Horseshoes Win the Civil War

ECW welcomes back guest author Brian Kowell

“For want of a nail, the shoe was lost.

For want of a shoe, the horse was lost.

For want of a horse, the rider was lost.

For want of a rider, the battle was lost.

For want of a battle, the kingdom was lost.

All for the want of a horseshoe nail.”

Benjamin Franklin quoting an old proverb in Poor Richard’s Almanac


Before 1835, all horseshoes were made by hand by blacksmiths. It was a labor-intensive process. A blacksmith could make four horseshoes in about an hour. That all changed because of Scotsman Henry Burden. “It is astonishing [Henry] Burden was one of the most inventive men of the 19th Century [and] now no one knows him,” said one historian. The fact is, Henry Burden would greatly aid the North in winning the American Civil War with his invention of a machine that mass-produced horseshoes.

Henry Burden, Library of Congress.

Born in Dunblane, Perthshire, Scotland in 1791, Henry Burden was the son of Peter Burden and Elizabeth Abercrombie. He grew up on his father’s sheep farm. Henry was a bright boy and when of age went to the University of Edinburgh to study engineering. He returned to the family farm after graduation and began making farm implements and constructing a water wheel for a power source.[1]

Having loftier ambitions, Burden sailed to America to seek his fortune. He secured from the American Minister in London a letter of introduction to Stephen Van Rensselaer, a wealthy landowner, businessman, militia officer, and politician from New York State. He began working for him at one of his factories, and his inventions, which automated the work previously done by hand, made the factory extremely profitable. Burden married Helen McQuat in 1821 and moved to Troy, New York in 1822. There he became the superintendent of the Troy Iron and Nail Factory.[2]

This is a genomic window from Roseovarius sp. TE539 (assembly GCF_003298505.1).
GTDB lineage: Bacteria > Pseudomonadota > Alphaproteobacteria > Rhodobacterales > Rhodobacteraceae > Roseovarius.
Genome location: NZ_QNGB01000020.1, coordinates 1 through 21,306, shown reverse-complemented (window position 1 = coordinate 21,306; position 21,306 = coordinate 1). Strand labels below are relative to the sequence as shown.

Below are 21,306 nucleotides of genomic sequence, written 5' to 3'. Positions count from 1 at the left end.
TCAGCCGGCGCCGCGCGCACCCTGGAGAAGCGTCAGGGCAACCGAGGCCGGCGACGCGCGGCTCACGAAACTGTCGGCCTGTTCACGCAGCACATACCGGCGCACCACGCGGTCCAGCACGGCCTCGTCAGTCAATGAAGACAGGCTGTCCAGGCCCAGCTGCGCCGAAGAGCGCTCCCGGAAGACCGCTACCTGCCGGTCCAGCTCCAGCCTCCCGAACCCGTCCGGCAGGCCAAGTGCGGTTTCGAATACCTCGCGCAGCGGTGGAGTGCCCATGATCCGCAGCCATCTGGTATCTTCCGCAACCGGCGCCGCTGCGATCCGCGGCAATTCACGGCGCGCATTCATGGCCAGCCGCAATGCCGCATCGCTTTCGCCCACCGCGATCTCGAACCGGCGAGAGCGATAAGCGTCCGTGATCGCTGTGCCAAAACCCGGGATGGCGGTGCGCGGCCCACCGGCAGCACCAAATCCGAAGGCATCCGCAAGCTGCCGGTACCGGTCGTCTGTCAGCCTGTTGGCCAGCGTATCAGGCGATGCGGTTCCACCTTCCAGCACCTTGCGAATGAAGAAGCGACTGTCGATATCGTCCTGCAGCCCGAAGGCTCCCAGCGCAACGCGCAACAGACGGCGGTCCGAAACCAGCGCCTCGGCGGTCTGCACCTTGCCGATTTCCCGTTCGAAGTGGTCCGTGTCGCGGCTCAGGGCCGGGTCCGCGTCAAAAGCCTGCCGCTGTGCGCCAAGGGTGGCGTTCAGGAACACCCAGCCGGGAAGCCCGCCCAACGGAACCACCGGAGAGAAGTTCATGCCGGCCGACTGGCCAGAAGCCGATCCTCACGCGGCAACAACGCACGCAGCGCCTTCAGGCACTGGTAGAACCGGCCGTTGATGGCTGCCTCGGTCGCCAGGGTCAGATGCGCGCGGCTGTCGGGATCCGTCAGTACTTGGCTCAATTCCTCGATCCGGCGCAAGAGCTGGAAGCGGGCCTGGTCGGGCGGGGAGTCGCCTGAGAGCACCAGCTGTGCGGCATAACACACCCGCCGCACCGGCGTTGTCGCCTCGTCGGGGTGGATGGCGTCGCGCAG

Burden Ironworks, Tryo, NY. Library of Congress.

Henry and Helen had eight children. To support his growing family Henry went on his own and developed the Burden Ironworks. It was there in 1835 that he applied for a patent for a machine of his invention that included three separate machines that could manufacture horseshoes. The machines could make 60 shoes an hour. By 1857, through modifications, he had one machine that could do the work of the three. It could cut, bend, and forge a shoe into a perfect shape. The nail holes were marked by the machine and hand-punched by workers. By 1860 his machines could produce one horseshoe per second. The company was worth $500,000.[3]

With the outbreak of the Civil War the demand for horseshoes dramatically rose. At its peak, Henry Burden and Sons had nine machines in two factories that were producing 3,600 horseshoes per hour in various sizes for riding horses, mules, and draft horses. At the peak of the war effort, the company employed 1,400 men.[4]

The company produced over 50 million horseshoes during the Civil War. A semi-circular building at Burden and Sons could hold 7,000 tons of horseshoes in 16 large bins for the many different patterns and sizes. The different patterns were light, medium, and heavy, and the sizes measured from 0 to 7 for the fore hooves and hind hooves for horses and 1 through 5 for mules. By 1864 the company was worth $2.3 million.[5]

All of Henry Burden’s horseshoes went to Northern forces. This gave the North a powerful advantage over the South. Ironically, Henry’s third child, Helen McQuat Burden, had married an Army officer on November 13, 1844 whom she had met when he was an instructor at the United States Military Academy at West Point. His name was Irvin McDowell, and he became a Union general.[6]